Goats, by the way, are not to be trusted. They seem like innocent targets in their grass-chewing congregations, but there's evidence of an assassination plot burgeoning between the billies. One led me across the road, just as an enemy patrol car came rattling around the bend. I pursued another through a frenzy of gunshots and screams, amidst mercenaries and a ... collective noun of Komodo dragons. And the most evil of all goats had his revenge in death, sliding down the hill while I bent down and followed, trying to liberate his skin for a carrying bag. That's when I fell off the cliff, chasing a slippery corpse. Though recovered weapons and your personal health have become more reliable since you visited Africa in Far Cry 2, the spirit of improvisation and clumsiness still vibrates in this playground of shooter variables. Animals will stalk and surprise you, unchecked alarms will rile pirate encampments (which can now be permanently cleared), and a convoy ambush is likely to go south if you don't bring equipment that suits your strategy. Then again, it's probably best to lug around an AK47, a sniper rifle, a shushed pistol and a flame thrower, because "ruin everything" is totally a strategy.
It doesn't start with an avalanche of choices right away. While Far Cry 3 envelops you in its gorgeous wilderness, it also grows your violent mechanisms through leveling and crafting systems. The two would seem to be in opposition, with your trek interrupted by constant video-gamey fiddling, and especially jarring in light of Far Cry 2's naturalistic approach, which put the map in your hand as a piece of paper. But there's a balance to be struck, between guidance and freedom, and Far Cry 3 does it well.
Collecting the local plant life, which all open-world game protagonists must do at least once, yields concoctions for your stash of syringes. In role-playing parlance, these provide temporary buffs that affect your senses and resilience to bullets and fire. Flowers can also go into explosive arrow tips, if you like being a hippie demolitionist.
Hunting and gathering may seem boring to read about, but these activities form the captivating basis of Far Cry 3. Each excursion can lead to new discoveries, encounters and ignominious deaths, and all are linked like nodes in a web that grows more complex as you uncover more of the islands. You're showered with experience points too, unlocking new ways to sneak, stab, shoot and seamlessly transition between all of the above. If that seems familiar, it's because the overt design is, in essence, signposting what made Far Cry 2 special, and aimed at those who missed it.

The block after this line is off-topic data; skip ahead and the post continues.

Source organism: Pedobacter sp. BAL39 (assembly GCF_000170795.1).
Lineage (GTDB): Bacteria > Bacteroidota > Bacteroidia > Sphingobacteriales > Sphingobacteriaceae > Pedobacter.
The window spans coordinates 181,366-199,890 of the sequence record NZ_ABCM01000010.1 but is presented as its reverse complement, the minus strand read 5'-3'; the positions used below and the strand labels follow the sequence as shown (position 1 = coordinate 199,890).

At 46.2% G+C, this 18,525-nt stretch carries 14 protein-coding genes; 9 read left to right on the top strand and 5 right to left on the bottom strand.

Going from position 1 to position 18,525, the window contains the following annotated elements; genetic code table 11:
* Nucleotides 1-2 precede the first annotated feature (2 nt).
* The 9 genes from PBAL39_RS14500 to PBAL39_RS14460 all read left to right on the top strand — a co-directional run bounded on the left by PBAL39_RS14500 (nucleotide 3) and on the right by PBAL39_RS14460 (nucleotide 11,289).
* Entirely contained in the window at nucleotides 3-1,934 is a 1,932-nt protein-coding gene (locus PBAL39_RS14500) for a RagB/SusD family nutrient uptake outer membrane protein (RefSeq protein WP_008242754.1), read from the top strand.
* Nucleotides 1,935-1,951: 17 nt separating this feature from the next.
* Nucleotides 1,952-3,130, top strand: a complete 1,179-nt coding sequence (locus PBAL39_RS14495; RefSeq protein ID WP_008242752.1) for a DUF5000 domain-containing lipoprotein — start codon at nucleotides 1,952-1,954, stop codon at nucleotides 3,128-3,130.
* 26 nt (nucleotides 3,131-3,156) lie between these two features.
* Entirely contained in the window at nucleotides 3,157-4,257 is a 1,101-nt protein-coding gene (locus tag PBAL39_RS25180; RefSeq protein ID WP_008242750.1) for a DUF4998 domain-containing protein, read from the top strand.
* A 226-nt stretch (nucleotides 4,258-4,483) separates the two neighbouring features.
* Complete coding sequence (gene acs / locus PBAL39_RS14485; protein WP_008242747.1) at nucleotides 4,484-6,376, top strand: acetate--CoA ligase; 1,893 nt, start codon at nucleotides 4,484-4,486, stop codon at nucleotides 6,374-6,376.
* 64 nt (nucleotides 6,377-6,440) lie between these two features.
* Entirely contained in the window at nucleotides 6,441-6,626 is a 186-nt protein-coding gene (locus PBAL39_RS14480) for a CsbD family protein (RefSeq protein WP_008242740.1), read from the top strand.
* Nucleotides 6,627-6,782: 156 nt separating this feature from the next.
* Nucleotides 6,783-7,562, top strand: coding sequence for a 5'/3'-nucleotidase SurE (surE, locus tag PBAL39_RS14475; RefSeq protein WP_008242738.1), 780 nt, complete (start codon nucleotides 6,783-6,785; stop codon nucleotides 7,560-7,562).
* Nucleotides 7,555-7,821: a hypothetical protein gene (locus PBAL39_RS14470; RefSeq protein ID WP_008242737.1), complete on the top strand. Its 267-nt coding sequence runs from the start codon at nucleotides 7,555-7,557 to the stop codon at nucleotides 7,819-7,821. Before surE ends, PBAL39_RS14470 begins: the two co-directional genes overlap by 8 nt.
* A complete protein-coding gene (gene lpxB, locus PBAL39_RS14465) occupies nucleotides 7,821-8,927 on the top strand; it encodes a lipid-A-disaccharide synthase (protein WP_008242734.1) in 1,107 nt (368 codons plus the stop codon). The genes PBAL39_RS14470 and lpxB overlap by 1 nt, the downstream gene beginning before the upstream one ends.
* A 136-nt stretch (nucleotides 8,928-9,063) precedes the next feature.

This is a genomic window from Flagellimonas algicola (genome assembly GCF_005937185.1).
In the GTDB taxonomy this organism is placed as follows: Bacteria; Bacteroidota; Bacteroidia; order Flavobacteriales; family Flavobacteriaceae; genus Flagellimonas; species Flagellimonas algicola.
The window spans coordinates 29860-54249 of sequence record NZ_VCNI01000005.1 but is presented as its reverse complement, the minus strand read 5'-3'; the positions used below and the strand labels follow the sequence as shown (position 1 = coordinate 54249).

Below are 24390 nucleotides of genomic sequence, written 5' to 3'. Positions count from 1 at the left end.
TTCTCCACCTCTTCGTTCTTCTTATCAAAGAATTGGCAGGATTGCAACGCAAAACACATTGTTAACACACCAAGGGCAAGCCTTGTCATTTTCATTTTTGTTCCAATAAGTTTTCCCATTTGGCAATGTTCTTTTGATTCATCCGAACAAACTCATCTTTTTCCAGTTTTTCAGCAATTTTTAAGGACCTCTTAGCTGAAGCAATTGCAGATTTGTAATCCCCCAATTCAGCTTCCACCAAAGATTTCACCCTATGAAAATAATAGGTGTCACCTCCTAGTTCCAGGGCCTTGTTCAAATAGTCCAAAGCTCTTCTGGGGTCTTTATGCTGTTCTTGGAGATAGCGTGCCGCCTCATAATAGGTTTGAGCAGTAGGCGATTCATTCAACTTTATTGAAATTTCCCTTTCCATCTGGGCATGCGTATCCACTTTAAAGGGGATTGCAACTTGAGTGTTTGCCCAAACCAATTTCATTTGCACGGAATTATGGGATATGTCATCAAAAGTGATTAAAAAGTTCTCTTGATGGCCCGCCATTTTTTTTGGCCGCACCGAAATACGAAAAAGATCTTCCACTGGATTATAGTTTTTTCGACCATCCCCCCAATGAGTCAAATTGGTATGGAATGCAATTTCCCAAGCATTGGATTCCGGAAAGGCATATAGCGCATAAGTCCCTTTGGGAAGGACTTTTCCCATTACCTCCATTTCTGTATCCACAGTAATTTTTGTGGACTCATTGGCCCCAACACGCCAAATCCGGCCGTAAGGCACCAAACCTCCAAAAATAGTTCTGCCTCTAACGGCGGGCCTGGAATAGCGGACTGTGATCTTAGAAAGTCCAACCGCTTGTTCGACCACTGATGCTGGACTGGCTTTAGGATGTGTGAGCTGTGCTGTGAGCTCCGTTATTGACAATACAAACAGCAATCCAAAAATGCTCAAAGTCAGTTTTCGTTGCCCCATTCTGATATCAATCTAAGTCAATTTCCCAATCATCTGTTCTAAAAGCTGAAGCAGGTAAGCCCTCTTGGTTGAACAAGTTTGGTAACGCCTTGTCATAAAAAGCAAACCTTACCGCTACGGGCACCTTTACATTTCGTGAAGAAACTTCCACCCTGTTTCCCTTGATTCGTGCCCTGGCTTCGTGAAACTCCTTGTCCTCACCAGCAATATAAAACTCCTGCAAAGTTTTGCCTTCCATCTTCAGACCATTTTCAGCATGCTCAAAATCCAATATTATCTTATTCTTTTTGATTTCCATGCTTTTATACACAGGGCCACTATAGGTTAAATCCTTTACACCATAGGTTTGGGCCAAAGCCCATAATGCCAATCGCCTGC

Being showy is something Far Cry 3 excels at, sometimes to a fault. You've gotten this far without hearing about the story, which halts until you're done blowing up bears with C4. The gist of it is that you must rescue your friends after a gnarly vacation lands you on an island torn between misogynistic human traffickers and an almost mystical endemic tribe. There's no failure of seriousness in the acting or presentation (save for the tasteless guard mutterings), leading me to think that Ubisoft's grim tale is just an uneasy fit for the game it's in.
Protagonist Jason Brody, who must have narrowly lost in the Dude-Tastic Name Championships to Brock Cody, goes from never firing a gun to reloading like a pro in an unbelievable spurt. You'll buy his inexperience and shock – just listen as he chokes up while relaying bad news in the beginning – but the rest is suspect. A friend, for instance, says he'll teach Brody how to hunt, which means guiding him to a navigation marker where a tutorial blurb tells you to kill an animal. The player is already ahead of Jason, who never receives a lesson in the fiction.
His trajectory is nearly in line with yours, as he finds existential meaning and alarming comfort in completing missions for his tribal masters, but we are already there at the start – we feel right at home looking through a scope and we're already having fun, which is why we're out in the jungle while the story's sense of urgency withers. (That's if you don't take another detour into the fiery multiplayer modes, or the co-op campaign that tosses out exploration for strict, coordinated shooting.)
The uneasy connection between story and game is a Big Design Issue for everyone, of course, and Ubisoft Montreal is certainly ambitious in its effort to make everything work well together. The open-ended, unstated and emergent elements of Far Cry 3 make it a unique shooter among this year's campaigns, while formalized character and equipment progression provide a directed thrust to your exotic antics. It has excellent, explicit design layered on top of system-based chaos – which is a fancy way of saying that just about everything in Far Cry 3 feels like a reward. Even a dead goat.
This review is based on reviewable code of the Xbox 360 version of Far Cry 3, provided by Ubisoft.
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